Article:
In this series of posts, Victoria Willis explores how OSINT (Open Source Intelligence) can be applied in the areas of Cyber Threat Intelligence, IT Asset Discovery, Security Assessments and Attack Surface Monitoring. In this second post of the series, the focus is on the relevance of OSINT when performing asset discovery. Check out the previous post on using OSINT for Cyber Threat Intelligence.
Asset Discovery and Shadow IT
Shadow IT refers to IT systems that are managed outside of the IT department, often without their knowledge. Cloud services, such as enterprise-level SaaS applications, file sharing applications, collaboration tools and social media, are key drivers in the expanding web of shadow IT. Estimates suggest around 80 percent of employees are using SaaS applications at work, and in many cases, these apps are being used without approval from IT. Survey data further reveals that 40 percent of all IT spending occurs outside of IT departments.
These trends are representative of the challenges IT professionals face when it comes to discovering and managing shadow IT infrastructure and applications. It is common for workers to use applications outside of the IT department’s purview and today, the average organization is using 1,427 different cloud services. When IT departments examine their cloud usage, they are finding shadow IT is up to ten times more prevalent than they initially believed.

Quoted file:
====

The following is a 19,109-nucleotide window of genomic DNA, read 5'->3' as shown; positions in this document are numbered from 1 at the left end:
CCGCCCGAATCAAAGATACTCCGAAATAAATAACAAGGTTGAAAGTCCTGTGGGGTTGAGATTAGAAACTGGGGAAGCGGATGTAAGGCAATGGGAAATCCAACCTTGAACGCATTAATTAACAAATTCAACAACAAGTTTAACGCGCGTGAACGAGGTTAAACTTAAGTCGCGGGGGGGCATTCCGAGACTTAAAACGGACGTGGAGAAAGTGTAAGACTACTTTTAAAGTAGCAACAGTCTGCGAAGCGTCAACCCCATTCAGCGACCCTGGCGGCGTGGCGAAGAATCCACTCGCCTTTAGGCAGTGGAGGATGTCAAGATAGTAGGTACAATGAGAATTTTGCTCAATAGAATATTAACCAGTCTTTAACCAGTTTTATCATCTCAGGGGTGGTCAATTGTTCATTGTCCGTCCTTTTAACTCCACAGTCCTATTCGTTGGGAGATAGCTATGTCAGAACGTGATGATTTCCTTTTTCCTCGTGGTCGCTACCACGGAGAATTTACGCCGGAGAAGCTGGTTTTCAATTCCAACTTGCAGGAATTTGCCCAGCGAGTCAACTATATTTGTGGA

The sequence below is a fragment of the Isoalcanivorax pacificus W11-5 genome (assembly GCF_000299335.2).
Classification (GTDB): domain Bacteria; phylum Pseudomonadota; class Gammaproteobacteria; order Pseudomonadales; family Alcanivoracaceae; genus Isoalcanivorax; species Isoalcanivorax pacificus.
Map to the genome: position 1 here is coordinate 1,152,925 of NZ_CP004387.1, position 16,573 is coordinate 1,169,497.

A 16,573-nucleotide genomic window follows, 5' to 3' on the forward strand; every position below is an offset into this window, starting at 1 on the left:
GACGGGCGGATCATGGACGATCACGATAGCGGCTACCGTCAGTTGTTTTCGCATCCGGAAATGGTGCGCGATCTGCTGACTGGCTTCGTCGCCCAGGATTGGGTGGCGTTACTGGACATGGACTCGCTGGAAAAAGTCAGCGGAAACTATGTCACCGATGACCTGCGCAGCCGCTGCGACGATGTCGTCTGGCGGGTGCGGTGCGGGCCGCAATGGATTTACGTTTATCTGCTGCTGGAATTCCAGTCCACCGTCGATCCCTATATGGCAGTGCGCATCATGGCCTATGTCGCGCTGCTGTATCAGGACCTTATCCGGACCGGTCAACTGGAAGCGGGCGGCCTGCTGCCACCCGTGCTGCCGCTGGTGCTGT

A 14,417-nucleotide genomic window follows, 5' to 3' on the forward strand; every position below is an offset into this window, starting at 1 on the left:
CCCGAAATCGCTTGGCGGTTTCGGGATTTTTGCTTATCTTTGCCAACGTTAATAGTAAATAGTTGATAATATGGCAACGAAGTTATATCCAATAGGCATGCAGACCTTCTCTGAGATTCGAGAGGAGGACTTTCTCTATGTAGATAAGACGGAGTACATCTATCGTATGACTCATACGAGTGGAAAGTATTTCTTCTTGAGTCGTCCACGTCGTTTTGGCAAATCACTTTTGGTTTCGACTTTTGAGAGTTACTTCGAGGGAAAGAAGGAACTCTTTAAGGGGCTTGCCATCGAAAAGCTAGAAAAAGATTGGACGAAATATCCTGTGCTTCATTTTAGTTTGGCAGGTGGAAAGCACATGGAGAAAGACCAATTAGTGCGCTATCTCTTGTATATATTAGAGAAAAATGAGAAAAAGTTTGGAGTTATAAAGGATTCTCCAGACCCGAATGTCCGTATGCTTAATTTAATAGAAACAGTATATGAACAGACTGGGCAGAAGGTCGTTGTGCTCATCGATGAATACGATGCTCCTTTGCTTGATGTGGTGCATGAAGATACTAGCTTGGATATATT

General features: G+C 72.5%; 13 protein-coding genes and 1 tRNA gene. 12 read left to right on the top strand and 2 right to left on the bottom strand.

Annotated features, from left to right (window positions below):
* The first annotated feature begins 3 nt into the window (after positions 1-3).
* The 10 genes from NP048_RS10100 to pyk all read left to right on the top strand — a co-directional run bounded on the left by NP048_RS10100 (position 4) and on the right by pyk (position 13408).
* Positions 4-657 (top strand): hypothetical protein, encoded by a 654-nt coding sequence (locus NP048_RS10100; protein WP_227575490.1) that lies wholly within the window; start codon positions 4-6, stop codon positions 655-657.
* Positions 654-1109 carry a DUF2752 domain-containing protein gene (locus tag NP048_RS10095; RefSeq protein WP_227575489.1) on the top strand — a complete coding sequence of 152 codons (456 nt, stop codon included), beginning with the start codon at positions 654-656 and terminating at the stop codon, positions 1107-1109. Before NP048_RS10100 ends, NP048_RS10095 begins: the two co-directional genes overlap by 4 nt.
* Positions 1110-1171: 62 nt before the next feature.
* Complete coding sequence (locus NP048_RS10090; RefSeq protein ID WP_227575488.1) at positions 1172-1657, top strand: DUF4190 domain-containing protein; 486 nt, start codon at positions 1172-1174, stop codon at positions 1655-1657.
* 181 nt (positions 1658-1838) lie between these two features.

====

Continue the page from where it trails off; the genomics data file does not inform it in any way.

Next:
In a case study, researchers found that leaving shadow IT unchecked can be quite risky. In just two months, a single organization’s cloud service usage expanded by 15 percent — and employee use of high-risk cloud services went up by 34 percent. During that same two month period, the amount of data uploaded to and downloaded from risky services increased from 6.75 GB to 48.79 GB — an increase of over 600 percent. These are significant changes that may go unnoticed without a consistent asset discovery routine.
Attackers can use OSINT (Open Source Intelligence) to identify assets and collect other pertinent information prior to launching an attack. Three publicly accessible S3 buckets were tied to major data leaks for multiple Fortune 100 companies in 2019. Some of the information exposed included sensitive employee data, system passwords and other critical information that could be used maliciously. Asset discovery takes a proactive approach to managing shadow IT, allowing organizations to identify areas of risk before they become a problem.